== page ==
If you are traveling with kids, head to the museum of chocolate and sugar arts. It’s a lot of fun and you will get to try different kinds of chocolate.
Make sure to go to the visitor center and ask what they have on for the day. They provide fantastic guided tours and can recommend activities that are adapted to your tastes.
Finally, walk up to the viewpoint on the other side so you get to enjoy the best views of Cordes-sur-Ciel. You can also go to the church in Les Cabannes (next village) and take photos from there. It’s a lesser-known spot but it boasts breathtaking views.
Written By Pauline from France Pocket Guide
Martigues is a small town located in the south of France known as the “Venice of Provence.”
It is known for its canals and bridges, which make it a popular destination for tourists. The town is also home to a number of museums and art galleries, as well as a number of restaurants and cafes.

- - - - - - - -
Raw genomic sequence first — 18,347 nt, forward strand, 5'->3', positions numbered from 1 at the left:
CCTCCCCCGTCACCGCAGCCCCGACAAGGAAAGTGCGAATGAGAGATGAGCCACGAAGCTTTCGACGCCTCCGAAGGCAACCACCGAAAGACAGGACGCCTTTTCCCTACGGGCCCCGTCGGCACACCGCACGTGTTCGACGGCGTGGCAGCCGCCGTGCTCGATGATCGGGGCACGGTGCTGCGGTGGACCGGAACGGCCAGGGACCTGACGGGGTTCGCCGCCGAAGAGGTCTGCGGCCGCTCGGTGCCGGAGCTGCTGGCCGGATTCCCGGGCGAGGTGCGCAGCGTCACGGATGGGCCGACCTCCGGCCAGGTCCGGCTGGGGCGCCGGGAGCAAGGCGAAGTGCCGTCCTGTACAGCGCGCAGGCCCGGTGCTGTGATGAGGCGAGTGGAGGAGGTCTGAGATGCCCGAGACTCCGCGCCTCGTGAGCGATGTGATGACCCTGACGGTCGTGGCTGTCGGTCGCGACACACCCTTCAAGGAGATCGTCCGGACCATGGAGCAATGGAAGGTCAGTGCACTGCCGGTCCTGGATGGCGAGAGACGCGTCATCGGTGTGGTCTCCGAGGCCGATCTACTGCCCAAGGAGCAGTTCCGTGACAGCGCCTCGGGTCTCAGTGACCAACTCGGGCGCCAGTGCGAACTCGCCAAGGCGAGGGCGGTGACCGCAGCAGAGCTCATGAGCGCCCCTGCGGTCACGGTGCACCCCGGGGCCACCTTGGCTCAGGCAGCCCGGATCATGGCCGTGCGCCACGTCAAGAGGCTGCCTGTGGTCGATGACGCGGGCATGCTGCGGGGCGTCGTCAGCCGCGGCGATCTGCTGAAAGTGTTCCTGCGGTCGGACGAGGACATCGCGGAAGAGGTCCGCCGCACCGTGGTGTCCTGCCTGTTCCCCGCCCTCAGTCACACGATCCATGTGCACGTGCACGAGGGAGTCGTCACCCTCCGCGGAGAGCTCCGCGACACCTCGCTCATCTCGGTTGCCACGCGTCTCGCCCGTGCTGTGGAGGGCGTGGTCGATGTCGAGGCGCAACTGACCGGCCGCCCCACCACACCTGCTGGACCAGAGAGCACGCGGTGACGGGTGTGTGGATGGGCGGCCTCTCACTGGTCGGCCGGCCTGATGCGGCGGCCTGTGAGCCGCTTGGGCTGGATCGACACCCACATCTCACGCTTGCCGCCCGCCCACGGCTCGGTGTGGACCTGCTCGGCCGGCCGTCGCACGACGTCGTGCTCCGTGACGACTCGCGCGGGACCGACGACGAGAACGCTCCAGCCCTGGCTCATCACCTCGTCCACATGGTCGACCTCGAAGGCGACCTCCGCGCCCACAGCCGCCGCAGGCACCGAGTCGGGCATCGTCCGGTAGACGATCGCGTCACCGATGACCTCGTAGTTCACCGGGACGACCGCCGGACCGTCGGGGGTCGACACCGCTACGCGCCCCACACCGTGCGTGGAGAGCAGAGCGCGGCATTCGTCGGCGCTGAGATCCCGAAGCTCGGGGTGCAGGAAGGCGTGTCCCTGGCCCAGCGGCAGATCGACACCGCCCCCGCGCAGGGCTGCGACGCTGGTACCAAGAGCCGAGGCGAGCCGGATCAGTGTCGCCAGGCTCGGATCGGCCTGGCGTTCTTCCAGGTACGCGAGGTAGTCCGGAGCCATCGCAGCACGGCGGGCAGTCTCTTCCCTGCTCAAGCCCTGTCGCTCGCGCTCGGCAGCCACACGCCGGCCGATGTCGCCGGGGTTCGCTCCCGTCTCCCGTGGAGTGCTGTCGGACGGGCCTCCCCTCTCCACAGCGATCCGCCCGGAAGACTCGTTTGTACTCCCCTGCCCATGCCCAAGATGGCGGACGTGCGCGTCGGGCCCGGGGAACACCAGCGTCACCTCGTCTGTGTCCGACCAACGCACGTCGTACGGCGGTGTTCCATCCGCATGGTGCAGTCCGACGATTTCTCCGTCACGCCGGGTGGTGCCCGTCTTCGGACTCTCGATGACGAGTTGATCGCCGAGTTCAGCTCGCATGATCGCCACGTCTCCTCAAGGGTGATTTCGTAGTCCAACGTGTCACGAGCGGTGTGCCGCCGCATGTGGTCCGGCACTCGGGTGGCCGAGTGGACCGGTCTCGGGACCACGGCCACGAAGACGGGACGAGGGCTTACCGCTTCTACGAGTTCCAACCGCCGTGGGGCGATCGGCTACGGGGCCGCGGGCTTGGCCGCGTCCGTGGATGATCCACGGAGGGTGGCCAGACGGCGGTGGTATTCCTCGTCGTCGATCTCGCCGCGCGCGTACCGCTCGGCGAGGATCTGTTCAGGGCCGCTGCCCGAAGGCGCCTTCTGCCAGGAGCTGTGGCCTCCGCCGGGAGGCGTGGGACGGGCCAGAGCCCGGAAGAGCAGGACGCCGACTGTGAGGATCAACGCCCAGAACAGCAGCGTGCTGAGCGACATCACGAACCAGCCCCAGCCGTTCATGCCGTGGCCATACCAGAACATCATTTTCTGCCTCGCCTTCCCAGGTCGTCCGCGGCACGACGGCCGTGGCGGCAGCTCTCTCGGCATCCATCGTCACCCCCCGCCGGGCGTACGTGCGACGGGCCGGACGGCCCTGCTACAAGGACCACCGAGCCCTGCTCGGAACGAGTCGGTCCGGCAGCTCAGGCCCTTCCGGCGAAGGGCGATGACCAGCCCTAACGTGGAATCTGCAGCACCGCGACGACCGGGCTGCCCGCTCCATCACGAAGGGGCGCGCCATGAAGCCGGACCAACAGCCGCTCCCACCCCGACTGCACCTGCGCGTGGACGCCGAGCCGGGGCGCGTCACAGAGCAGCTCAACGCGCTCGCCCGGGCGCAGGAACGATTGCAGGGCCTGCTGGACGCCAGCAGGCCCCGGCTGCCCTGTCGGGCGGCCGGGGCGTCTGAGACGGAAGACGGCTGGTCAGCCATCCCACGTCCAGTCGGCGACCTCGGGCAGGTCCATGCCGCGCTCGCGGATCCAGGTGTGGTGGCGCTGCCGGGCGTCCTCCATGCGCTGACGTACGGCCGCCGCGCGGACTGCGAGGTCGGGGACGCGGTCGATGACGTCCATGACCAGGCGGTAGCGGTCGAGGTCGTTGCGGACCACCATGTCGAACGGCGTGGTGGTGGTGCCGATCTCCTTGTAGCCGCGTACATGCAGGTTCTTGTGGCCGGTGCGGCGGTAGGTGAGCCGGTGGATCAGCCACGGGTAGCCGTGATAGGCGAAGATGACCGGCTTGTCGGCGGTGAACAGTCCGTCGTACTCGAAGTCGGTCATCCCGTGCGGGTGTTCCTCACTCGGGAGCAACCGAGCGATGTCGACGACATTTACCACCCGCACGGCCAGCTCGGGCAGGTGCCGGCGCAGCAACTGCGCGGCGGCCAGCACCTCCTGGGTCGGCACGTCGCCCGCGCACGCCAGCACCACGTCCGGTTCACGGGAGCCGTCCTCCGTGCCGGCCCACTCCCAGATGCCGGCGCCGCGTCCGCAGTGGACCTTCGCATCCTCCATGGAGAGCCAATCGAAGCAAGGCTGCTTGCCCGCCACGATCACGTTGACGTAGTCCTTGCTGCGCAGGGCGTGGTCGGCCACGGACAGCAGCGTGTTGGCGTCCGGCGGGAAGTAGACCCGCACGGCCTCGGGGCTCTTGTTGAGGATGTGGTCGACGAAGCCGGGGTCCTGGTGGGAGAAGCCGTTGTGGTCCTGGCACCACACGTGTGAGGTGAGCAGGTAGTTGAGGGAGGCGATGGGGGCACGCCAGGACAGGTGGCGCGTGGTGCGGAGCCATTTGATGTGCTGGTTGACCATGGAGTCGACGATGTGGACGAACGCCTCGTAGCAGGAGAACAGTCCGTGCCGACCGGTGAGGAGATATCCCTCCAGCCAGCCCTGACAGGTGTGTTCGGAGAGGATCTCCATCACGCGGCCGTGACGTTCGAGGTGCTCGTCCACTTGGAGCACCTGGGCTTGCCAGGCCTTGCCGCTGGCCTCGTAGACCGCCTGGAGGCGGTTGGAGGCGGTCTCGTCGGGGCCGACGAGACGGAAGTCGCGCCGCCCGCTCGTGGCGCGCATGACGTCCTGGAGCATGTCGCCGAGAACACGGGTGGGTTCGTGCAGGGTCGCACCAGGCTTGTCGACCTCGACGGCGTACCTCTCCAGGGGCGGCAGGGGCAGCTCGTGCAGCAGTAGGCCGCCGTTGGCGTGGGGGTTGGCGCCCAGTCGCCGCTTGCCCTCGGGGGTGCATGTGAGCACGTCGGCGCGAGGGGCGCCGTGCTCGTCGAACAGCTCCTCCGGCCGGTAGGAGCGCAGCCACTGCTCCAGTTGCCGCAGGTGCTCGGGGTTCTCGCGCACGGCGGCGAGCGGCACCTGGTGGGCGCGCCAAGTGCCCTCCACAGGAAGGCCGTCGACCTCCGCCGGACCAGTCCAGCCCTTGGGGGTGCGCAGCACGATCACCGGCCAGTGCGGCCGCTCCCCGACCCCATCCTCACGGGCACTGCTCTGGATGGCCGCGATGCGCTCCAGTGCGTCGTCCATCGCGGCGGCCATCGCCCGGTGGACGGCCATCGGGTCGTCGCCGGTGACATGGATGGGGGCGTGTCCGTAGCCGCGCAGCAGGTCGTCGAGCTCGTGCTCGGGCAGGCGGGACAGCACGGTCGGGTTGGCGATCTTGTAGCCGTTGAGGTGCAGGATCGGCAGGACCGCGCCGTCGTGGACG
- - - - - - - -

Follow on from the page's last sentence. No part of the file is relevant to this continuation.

Castellane is a beautiful town in the Southeast of France in the Gorges du Verdon. The village has beautiful medieval streets with shops you can browse through and cozy terraces to sit down at.
The town’s history dates back to Roman times. The small town was started on a rock next to the village. Bit by bit it went down to its present location. This was a more practical place to farm and trade.
The town used to be fortified, only a bit of the wall and one tower are still there.
The Chapelle Notre-Dame-du-Roc is what’s left on the rock. You can see the chapel perched on top of the rock from afar. Hiking up the mountain is the top thing to do in Castellane. It’s a 25-minute hike which is rewarded with beautiful views and the small chapel.
There are lots of things to do in the Gorges du Verdon, making Castellane a perfect base for an active vacation. Hiking, swimming, and kayaking are all a possibility close to Castellane.
Spring would be the perfect season for a visit, since then the weather is the best. The temperature is already warm, but not yet as hot as the Summer can be.
Written by Cosette from KarsTravels.